Re: Cornering the causes of aging

From: Damien Broderick (
Date: Sun Jul 09 2000 - 20:23:04 MDT

At 03:49 PM 9/07/00 -0400, John K Clark wrote:

>A bug will probably get eaten within a year anyway so there's
>little point in maintaining the organism so well it could live longer than
that, better to reduce
>the maintenance budget and increase the reproduction budget and have lots
of offspring.

I keep reading this strange argument, but I can't understand why. Unless
you factor in some advantages from sexual re-mixing of
immunity/anti-parasite armaments, this mostly makes no sense to me (with
one exception, below).

*Everyone* has a chance of getting eaten within a given year, or a day. The
young are, if anything, *more vulnerable*.

On one hand you have a critter that's roughly as good as any other critter
of its kind, including its own offspring (which, after all, resemble it
quite closely). If it remains fertile and healthy, it is as fine an
instance of its kind as any of its kids. What's more, due to its history of
learning it's *better* - unless it has learned the wrong things, but is
error more hazardous than blind trial and error in the utterly ignorant or
gene-programmed? It's also bigger and stronger.

On the other hand, you have a swarm of spawn, innocent, comparatively
frail, but with their cellular clocks reset and their bods therefore
lacking the damage due to an accumulation of insults and injuries. This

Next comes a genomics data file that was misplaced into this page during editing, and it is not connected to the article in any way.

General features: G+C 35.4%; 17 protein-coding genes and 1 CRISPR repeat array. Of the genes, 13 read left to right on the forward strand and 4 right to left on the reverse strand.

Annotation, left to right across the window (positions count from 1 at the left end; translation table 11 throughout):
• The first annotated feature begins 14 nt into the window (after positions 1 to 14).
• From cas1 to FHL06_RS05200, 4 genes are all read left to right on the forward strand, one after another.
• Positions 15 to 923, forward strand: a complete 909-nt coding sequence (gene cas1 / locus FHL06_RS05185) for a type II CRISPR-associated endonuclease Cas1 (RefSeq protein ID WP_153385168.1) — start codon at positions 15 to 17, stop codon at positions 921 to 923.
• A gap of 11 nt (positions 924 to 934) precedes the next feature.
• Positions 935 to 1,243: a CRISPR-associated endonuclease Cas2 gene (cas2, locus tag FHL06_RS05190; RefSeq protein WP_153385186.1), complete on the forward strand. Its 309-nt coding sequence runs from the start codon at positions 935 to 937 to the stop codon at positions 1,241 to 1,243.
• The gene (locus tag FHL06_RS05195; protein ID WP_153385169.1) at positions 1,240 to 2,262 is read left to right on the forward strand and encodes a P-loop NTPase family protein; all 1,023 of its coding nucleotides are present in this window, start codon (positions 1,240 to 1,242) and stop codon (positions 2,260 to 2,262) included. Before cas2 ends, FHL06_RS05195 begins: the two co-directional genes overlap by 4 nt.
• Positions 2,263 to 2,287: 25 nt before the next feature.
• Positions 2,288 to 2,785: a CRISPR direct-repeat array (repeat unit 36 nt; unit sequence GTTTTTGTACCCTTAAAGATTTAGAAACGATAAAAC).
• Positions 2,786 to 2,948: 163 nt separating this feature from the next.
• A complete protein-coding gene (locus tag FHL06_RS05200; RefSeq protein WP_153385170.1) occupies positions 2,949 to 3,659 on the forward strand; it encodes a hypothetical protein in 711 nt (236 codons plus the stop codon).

method might bypass any need for specialised maintenance machinery outside
the germ cells, and since offspring are more numerous (usually) than their
progenitors they might have more chance of surviving random predation.
However, the triage rates among offspring suggest that this is not
necessarily a superior path. I'd go for just plain surviving, and getting
big and canny about your environment and enemies.

So there's no obvious advantage, to the embodied gene complex, in disposing
of a trained, fertile soma - *unless* the costs of maintaining its numerous
and specialised tissues are very much greater than throwing an adult soma
away and starting with ignorant near-copies with the key benefit of a
re-set self-repairing phase.

It seems to come back to the issue of disseminated maintenance mechanisms.
And if they don't exist in nature, we'll have to develop them, along the
lines of Freitas's suggestions with hard nanogadgets or maybe using
synthetic chromosomes packed with repair kits - which, sadly for us, would
most easily be introduced into embryos rather than decaying adults...

Damien Broderick

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